Many of us American millennials were raised in the post-Reagan D.A.R.E. generation of “Just Say No” and “This is Your Brain on Drugs.” But within the past decade, the national discourse on recreational drugs has been changing. Harper’s Magazine recently published an article in which a Nixon aide revealed that their administration created the War on Drugs as a political tool to vilify black people and the antiwar left. If this was the case, how can we know what we were taught as children was true, and that the dangers of illegal drugs were based on scientific evidence?
Truth is, most were never given a chance. According to U.S. law, schedule I controlled substances are drugs classified as having “no currently accepted medical use and a high potential for abuse”. This puts marijuana, “magic mushrooms”, LSD, and MDMA in the same category as heroin — and in a stricter category than cocaine.
Conclusive, large-scale clinical trials had not been conducted prior to these four drugs’ scheduling — and since their scheduling, daunting regulatory hurdles halted research on psychedelics for decades. However, in this new age of challenging preconceptions about drugs, scientists are starting to explore new frontiers in research.
Public opinion on marijuana has come a long way within the 21st century alone. What was once attributed disparagingly to niche communities of hippies and burnouts is expanding its target audience, and business people, politicians, and doctors are now coming out in support of medical marijuana.
In states where medical marijuana is legal, it has been prescribed for chemotherapy-induced nausea, appetite stimulation in patients with debilitating chronic illnesses, muscle spasms from multiple sclerosis, nerve pain, epilepsy, Crohn’s disease, and more. However, since marijuana is not approved by the FDA, many of these uses have not been formally tested on a national level.
Some progress has begun: this past April, the DEA approved the first-ever national drug trial for marijuana for PTSD. And just this past month, The Salk Institute published research showing that compounds in marijuana may help promote the removal of amyloid-beta, a toxic protein present in Alzheimer’s disease, allowing nerve cells to survive.
2. Psilocybin mushrooms
Psychedelic therapy is an even fresher frontier. Psychedelics — by definition, “mind-manifesting” — are a group of drugs (LSD, MDMA, mushrooms, and others) that induce states of mind different from ordinary consciousness. It is believed that they may be used to explore the psyche on a transcendental level — which is why psychedelic plants, including mushrooms, have documented historical use in the religions of cultures globally.
Potential for use in modern therapy is evident from understanding the brain with mental illness: in depression and OCD, for example, an area of the brain involved in perception of self and sense integration is thought to be overactive, leading to rumination. With psilocybin mushrooms, the part of the brain associated with emotional thinking instead becomes more active and self-consciousness areas less active.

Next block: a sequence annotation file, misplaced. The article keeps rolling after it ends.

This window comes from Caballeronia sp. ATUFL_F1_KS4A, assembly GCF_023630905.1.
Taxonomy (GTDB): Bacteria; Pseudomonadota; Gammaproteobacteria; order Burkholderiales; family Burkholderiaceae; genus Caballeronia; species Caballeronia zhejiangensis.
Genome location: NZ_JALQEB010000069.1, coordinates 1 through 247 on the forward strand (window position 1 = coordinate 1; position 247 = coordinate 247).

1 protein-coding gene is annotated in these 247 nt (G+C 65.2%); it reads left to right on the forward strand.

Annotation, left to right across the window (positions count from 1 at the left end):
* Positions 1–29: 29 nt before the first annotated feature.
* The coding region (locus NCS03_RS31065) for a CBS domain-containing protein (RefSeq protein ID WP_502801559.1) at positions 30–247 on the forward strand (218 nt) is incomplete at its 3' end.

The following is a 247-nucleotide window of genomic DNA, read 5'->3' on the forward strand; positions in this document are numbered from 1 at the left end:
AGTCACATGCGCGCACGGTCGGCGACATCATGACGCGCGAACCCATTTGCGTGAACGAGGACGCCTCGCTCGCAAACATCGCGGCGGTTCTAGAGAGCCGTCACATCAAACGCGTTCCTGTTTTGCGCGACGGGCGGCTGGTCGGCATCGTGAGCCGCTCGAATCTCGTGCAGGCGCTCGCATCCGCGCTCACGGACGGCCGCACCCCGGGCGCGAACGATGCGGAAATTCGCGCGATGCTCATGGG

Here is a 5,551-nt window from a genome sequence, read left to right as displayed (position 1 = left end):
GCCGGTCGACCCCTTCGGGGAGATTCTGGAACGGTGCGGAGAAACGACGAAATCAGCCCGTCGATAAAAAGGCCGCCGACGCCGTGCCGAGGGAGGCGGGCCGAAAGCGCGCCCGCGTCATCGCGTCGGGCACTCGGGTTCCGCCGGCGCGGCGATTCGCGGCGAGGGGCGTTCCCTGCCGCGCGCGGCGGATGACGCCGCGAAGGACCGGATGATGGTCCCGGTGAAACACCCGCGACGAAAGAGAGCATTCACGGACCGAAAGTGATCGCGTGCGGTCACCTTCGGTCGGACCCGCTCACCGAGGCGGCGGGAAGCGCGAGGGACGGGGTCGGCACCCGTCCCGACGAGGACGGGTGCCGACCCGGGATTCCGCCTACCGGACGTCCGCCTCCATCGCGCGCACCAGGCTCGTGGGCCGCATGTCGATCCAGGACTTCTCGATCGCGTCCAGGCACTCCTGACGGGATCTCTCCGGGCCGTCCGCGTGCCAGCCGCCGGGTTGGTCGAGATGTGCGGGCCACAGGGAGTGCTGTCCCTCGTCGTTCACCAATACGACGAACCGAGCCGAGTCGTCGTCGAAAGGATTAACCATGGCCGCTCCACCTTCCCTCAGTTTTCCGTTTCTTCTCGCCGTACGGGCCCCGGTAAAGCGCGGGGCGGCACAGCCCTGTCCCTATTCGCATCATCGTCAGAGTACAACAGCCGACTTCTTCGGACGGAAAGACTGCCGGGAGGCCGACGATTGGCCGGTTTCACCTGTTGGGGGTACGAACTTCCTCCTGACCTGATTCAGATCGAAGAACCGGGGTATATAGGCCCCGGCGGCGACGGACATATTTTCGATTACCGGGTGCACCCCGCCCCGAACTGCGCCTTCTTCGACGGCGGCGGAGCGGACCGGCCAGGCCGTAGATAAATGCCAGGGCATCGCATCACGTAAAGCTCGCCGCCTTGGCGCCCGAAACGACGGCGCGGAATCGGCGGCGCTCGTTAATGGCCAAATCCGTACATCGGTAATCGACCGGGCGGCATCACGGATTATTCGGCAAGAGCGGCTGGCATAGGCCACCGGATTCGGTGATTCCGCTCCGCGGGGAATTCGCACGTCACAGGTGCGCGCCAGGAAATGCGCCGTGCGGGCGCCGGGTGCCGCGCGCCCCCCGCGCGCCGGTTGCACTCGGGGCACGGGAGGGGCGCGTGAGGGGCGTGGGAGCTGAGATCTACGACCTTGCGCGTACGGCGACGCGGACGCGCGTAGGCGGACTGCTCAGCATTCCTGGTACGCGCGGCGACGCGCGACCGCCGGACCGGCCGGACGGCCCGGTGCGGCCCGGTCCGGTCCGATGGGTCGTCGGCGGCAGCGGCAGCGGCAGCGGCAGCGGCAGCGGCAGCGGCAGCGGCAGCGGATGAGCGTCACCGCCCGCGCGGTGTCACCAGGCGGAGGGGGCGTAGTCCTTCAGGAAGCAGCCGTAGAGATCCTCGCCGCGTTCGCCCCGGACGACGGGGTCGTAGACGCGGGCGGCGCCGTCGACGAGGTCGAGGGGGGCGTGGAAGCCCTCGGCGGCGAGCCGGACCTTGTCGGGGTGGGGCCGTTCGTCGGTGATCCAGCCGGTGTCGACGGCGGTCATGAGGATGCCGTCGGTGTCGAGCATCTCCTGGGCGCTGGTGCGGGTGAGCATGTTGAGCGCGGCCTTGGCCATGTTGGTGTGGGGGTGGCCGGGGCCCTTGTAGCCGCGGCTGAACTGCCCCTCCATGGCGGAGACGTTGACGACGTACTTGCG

These hypotheses have lead to some successful preliminary research. A clinical trial in the Lancet Psychiatry journal has shown mushroom’s effects on lifting treatment-resistant depression, but larger, randomized control trials have yet to come. A Johns Hopkins trial has demonstrated psilocybin‘s efficacy in helping smokers quit. Studies conducted on patients through NYU and JHU showed improvement in end-of-life anxiety in terminal cancer patients who took psilocybin mushrooms. According to some patients’ first-hand accounts, it broke down their fears of death by reducing their self-conscious attachments and increasing their empathy towards others.
Though LSD is human-made, it too has a history of therapeutic use. In middle of the 20th century, before the FDA ban, psychotherapists started using LSD to break down boundaries and get their patients to open up. Bill Wilson, the founder of AA, deemed LSD beneficial for alcoholics in treating their addiction by helping a recovering addict reach their “moment of clarity.”
Now, just like with psilocybin, LSD has had some success helping those suffering from severe depression due to terminal illnesses. Positive trends have been observed in trials in the reduction of anxiety during LSD-assisted psychotherapy sessions.
MDMA is sometimes called an “empathogen” for its promotion of empathy, emotional openness, and connectivity with others. In fact, it was used in couples therapy until it became a schedule I drug in 1985. It is now being re-explored for use in therapy sessions with professionals, wherein a therapist or psychiatrist gives a small amount of MDMA to a patient and then has the patient discuss topics relevant to their life. MAPS, the Multidisciplinary Association of Psychedelic Studies, predicts that with current research underway MDMA-assisted therapy could be legal by 2021.
Many of these drugs sound scary to us on first mention because of what we’ve learned in school. But these perceptions need changing, because truth is — for marijuana, LSD, mushrooms, and MDMA, a lot of it is fear of the unknown. Scientific exploration is all about inquiry into the unknown, and for now, we are seeing potential for good use of these drugs in the healthcare world.